How do you build a brain? How should I know? I’ve never built a brain. But I did spend a whole lot of time once thinking about how to do it.
In the mid-nineties, I was working for a software company in Dallas that did software for insurance administration. I was rolling off of the second project I had done there, starting my new job as Research Manager. This was technically a division level job, but my division actually consisted of me, and a part-time admin that I shared with the core Development group. My mandate was to explore various new technologies, in the expectation that at least some of what I did would prove useful and could be integrated into a future product. The projects that I had done are significant, because they had led me directly to the first request I got, and thus into my quest for a brain.
The first of them was an imaging project, designed to produce a paperless office. The idea was that when the mail came into the mailroom, it would be scanned to an image, the image would be indexed, and then the paper was shredded. Then, based on whether it was an application, a claim form, or other correspondence, it would be routed into the appropriate process. My project integrated this capability into all of the company’s existing desktop software systems.
One of the cool features was that when doing data entry into one of those systems, in addition to simply displaying the ‘paper’ form, it would synchronize to the image viewer, and magnify the portion of the form that contained the pertinent information. So, if the data entry screen was sitting on ‘Last Name’, then the portion of the form that contained the last name would be magnified. When the user tabbed to ‘First Name’, the magnified image would change as well.
The second project involved creating a programming language, to serve as a bridge between the components of a massive revamp of the company’s entire product line. I spent about two years total, building out a pile of specialized functionality, but the first version, with handling similar to the BASIC language, was done within 90 days. That included: a Compiler, that turned source code into platform-independent byte-code; a platform-dependent Virtual Machine Runtime module; and an Integrated Development Environment with all the bells and whistles, including an integrated debugger. (It was shockingly similar to the then-current version of Visual C++. Because I did an exact clone of that.)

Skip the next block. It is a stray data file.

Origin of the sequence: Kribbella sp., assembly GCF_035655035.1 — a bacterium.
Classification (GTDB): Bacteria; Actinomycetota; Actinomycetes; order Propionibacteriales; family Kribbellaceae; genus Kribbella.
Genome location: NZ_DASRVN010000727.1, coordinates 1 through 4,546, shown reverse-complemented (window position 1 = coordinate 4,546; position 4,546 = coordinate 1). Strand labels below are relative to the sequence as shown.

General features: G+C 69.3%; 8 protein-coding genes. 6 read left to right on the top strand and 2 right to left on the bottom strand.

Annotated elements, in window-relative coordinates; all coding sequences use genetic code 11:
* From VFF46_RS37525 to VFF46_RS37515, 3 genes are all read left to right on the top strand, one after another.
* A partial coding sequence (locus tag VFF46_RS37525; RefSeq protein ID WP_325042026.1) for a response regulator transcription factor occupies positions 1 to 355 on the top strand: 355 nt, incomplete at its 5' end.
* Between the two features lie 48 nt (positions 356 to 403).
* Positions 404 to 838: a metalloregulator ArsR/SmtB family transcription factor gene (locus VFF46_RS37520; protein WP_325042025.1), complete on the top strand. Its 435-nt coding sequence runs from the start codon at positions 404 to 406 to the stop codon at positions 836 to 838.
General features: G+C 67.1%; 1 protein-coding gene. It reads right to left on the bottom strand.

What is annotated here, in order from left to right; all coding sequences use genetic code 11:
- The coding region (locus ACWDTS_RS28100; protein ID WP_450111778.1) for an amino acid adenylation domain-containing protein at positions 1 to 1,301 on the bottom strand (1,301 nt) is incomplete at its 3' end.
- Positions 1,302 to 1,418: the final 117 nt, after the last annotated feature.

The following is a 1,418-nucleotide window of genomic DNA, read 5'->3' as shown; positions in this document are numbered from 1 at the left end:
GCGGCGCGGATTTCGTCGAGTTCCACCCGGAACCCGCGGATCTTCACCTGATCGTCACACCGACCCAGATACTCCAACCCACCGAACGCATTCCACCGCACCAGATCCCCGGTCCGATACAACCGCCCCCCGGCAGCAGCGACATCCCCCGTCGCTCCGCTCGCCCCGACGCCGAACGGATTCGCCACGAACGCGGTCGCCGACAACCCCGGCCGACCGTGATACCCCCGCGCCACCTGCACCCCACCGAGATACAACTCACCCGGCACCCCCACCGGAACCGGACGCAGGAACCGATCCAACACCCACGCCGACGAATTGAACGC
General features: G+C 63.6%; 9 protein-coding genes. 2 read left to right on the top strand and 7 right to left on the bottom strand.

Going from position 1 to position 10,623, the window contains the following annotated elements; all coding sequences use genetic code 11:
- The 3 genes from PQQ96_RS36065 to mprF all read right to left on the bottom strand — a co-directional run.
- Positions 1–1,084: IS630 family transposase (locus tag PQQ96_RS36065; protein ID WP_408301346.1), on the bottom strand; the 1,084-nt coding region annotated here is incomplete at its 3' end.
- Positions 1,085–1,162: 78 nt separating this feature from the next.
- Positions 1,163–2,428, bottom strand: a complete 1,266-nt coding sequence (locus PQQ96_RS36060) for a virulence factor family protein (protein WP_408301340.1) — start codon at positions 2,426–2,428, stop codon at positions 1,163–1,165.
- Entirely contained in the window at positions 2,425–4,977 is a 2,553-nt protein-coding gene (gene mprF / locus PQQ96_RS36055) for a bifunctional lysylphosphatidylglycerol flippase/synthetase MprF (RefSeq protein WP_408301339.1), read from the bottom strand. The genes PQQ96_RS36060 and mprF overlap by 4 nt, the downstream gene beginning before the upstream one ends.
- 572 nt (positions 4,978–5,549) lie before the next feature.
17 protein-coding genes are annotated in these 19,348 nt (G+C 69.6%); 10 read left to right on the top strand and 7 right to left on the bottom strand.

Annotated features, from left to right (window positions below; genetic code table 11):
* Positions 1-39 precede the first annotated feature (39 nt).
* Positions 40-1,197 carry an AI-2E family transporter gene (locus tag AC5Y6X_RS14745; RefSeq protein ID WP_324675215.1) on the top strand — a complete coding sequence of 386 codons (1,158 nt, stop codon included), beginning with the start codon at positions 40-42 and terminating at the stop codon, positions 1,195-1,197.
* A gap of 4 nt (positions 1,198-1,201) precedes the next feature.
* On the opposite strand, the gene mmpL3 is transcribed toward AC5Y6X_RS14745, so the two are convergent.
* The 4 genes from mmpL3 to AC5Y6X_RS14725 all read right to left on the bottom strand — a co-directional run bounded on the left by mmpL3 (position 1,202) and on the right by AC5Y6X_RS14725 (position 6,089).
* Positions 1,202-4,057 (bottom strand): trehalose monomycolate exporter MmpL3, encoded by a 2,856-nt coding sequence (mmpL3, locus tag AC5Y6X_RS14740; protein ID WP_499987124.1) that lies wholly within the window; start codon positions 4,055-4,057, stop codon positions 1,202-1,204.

After all that, I felt like King Kong on steroids.
Which is good, because the first thing the boss man wanted me to do was to go back to the imaging system, and figure out a way to get the data off the paper form and into the data entry form, without someone having to sit there and type it.
No, not handwriting, and in fact, since there were people in the business working on handwriting software we immediately decided to move past that and assume there was machine-readable text. No, he wanted me to figure out how to read the text and fill out the forms properly, regardless of the verbiage the people used, taking us into the realm of software known as Natural Language Processing.
Put simply, the typical approach in NPL is to use a database of keywords and phrases that can be matched to a set of input, looking for matches to index ‘meaning’ from the text. But covering the entire panoply of insurance, life, health and property, the database of phrases is virtually infinite. Have you seen the series of ads from Farmers Insurance showing all the weird claims they’ve paid off? Having a set of key phrases so you can match a description of the damage incurred during an incident where a moose became violently romantic with your Subaru is a fairly specific expectation.